State of Connecticut News
Connecticut to Issue Tax Refunds as Debit Cards
In an effort to reduce costs, the Department of Revenue Services may issue Debit Cards for individual income tax refunds not designated for direct deposit. In addition to reducing cost, the Department of Revenue Services believes this is a safer way than mailing checks which can be stolen or altered. See the Department of Revenue Services website for a complete discussion on this topic.
2014 Connecticut Tax Update-Selected Items
- Teacher Retirement System Income-Commencing in 2015, when calculating Connecticut adjusted gross income, an individual will be able to deduct from federal adjusted gross income a portion of the income received from the state teacher's retirement system. for 2015, the deduction is 10% of such income; for 20146, the deduction is 25% of such income; and for 2017 and each year thereafter, the dedcution id 50% of such income.
- New legislation allows a taxpayer to contribute andy part of his or her income tax refund to an individual savings plan established under the Connecticut Higher Education Trust (CHET) or to the new CHET Baby Scholars Fund.
- The CHET Baby Scholars program provides up to $250 toward a newborn's future college costs. Every baby born who resides in Connecticut, who is less than a year old, and every adopted child, not later than the first anniversary of the adoption, is eligible for a CHET Baby Scholars grant in the amount of $100. Then, if an additional $150 is saves in the account by the time the child is four (or in the case of an adoption, by the fourth anniversaryof the adoption), the account may be eligible for a second grant of $150. Go the CHET website for details and application.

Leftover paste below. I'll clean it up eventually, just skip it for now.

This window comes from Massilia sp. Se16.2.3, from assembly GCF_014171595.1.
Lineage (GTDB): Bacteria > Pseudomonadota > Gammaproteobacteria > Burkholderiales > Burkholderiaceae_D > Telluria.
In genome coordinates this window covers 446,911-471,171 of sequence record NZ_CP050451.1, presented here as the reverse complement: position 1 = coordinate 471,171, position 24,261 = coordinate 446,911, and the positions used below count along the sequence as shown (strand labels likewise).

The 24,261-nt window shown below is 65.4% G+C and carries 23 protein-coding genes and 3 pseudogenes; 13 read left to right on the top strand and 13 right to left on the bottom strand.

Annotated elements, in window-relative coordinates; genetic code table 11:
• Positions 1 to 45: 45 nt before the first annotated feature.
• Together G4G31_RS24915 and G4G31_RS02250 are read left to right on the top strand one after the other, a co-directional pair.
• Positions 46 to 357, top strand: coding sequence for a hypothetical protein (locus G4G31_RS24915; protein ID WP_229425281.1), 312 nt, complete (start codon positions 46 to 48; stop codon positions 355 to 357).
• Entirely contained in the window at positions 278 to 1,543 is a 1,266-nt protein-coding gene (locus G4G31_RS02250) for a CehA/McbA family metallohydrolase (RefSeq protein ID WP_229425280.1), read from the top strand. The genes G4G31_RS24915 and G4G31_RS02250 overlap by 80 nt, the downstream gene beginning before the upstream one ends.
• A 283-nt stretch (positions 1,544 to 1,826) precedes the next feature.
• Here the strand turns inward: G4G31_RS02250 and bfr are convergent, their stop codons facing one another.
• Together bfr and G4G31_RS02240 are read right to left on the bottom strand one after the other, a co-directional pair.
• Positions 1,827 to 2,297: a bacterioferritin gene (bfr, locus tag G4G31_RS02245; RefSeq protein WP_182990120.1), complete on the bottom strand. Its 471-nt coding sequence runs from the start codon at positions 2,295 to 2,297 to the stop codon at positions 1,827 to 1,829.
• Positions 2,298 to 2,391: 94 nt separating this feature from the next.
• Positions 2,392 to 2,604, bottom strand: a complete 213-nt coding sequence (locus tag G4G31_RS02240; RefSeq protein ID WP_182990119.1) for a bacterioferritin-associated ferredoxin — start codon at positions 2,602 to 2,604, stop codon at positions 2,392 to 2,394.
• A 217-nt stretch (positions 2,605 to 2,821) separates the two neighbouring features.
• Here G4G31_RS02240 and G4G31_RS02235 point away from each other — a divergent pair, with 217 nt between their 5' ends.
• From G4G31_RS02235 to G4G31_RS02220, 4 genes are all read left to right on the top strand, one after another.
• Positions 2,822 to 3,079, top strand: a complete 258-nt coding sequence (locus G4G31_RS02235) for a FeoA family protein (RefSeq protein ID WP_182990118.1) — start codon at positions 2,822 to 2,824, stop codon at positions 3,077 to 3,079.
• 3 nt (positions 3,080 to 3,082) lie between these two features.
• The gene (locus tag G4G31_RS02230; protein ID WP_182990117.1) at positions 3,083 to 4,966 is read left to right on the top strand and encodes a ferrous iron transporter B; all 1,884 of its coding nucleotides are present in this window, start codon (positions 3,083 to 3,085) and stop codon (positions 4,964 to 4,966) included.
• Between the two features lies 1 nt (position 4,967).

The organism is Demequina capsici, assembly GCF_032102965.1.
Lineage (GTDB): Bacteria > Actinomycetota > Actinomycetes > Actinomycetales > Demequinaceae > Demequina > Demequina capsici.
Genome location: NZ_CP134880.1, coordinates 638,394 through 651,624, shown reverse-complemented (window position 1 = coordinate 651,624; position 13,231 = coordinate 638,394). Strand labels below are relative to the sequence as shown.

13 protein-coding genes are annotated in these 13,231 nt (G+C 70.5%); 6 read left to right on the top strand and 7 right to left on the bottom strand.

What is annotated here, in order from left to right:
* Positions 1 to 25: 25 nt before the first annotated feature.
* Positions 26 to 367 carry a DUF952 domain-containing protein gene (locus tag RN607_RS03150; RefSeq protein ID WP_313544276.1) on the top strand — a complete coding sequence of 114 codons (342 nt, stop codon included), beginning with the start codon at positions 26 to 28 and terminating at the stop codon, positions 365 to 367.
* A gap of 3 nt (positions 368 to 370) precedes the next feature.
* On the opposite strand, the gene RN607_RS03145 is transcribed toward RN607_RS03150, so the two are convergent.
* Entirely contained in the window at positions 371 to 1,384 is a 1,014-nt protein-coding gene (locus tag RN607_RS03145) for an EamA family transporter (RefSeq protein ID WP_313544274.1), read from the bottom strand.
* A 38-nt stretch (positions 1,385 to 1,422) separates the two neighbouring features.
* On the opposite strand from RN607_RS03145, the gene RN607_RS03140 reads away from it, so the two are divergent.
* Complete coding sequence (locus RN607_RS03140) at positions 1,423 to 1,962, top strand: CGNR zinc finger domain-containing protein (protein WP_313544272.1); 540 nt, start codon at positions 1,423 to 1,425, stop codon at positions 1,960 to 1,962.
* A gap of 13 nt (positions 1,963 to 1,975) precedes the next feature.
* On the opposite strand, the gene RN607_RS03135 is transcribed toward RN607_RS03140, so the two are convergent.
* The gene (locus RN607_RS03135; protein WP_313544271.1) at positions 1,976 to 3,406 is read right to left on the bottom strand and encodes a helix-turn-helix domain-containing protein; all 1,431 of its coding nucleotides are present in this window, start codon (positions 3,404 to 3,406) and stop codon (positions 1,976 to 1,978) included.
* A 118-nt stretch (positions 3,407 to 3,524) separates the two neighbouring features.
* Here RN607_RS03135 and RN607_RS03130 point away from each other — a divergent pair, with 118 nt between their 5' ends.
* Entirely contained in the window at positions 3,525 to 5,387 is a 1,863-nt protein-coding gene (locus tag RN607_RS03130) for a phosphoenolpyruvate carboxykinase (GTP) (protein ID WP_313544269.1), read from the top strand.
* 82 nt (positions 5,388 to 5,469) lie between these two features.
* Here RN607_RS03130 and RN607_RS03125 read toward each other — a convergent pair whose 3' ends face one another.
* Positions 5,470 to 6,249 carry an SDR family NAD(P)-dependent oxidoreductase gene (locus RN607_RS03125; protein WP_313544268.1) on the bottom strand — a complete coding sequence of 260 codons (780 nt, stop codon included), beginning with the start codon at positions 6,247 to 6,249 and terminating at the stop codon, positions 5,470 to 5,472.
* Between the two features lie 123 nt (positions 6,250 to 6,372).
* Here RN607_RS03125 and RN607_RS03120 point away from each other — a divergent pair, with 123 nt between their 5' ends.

Sales and Use Taxes-Partial Listing
- The general sales and use tax increases from 6% to 6.35%
- A 7% rate applies to the following:the sale of more than $50,000 of most motor vehicles,the sale of more than $100,000 of a vessel, the sale of more than $5,000 of jewelry, and the sale of more than $1,000 of an article of clothing or footwear, a handbag, luggage, umbrella, wallet or watch.
- The following sales or services are now subject to sales tax: (partial listing) Yoga instruction provided at a yoga studio, Motor vehicle towing and road services, Pet grooming, pet boarding services, pet obedience services, Services in connection with a cosmetic medical procedure, Manicure services, pedicure services and all other nail services, and Spa services.
- Effective for sales occurring on or after April 1, 2015, new sales tax legislation reinstates a sales and use tax exemption for sales of certain nonprescription drugs and medicines for use in or on the body including vitamin or mineral concentrates, dietary supplements, natural herbal drugs or medicines, products intended to be taken for coughs, cold, asthma or allergies, or antihistamines, laxatives, medication prepared for use in the eyes, ears or nose. The exemption does not include cosmetics, dentifrices, mouthwash, shaving and hair products, soaps or deodorants.
- Remote Affiliates-Expands Connecticut law to provide that an out-of-state retailer will have nexus with Connecticut based upon arrangements with remote affiliates located in Connecticut.
Corporation Business Tax:
- A 20% surtax will apply for income years beginning after January 1, 2012 and before January 1, 2014
- Corporations will be able to use tax credits to offset more than 70 percent of its corporation business tax liability if the business meets certain job creation criteria.
- Real Estate Conveyance Tax-Rate increases: For deeds, instruments, or writings that are currently subject to state real estate conveyance tax at a rate of 0.5%, the rate is increased to 0.75% effective July 1, 2011. For deeds, instruments or writings that are currently subject to state real estate conveyance tax at a rate of 1.0%, the new rate is increased to 1.25% effective July 1, 2011.
- Estate Tax: For estate of decedents dying on or after January 1, 2011, an estate is subject to the Connecticut estate tax if the amount of the Connecticut taxable estate exceeds $2 million.